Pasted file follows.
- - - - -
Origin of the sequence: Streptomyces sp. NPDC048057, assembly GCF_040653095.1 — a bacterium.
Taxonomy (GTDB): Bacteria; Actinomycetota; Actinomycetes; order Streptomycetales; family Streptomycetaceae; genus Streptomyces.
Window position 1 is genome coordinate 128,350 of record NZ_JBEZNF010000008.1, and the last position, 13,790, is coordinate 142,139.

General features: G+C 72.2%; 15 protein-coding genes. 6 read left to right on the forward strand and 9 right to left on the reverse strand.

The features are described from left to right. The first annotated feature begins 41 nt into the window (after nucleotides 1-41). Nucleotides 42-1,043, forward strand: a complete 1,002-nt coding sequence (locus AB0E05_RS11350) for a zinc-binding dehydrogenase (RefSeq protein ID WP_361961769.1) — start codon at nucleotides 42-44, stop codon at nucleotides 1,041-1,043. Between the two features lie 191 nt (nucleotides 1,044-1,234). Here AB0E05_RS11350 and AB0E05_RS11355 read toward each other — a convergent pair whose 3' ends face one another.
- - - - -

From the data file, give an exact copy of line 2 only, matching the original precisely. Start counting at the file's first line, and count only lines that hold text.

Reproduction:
Taxonomy (GTDB): Bacteria; Actinomycetota; Actinomycetes; order Streptomycetales; family Streptomycetaceae; genus Streptomyces.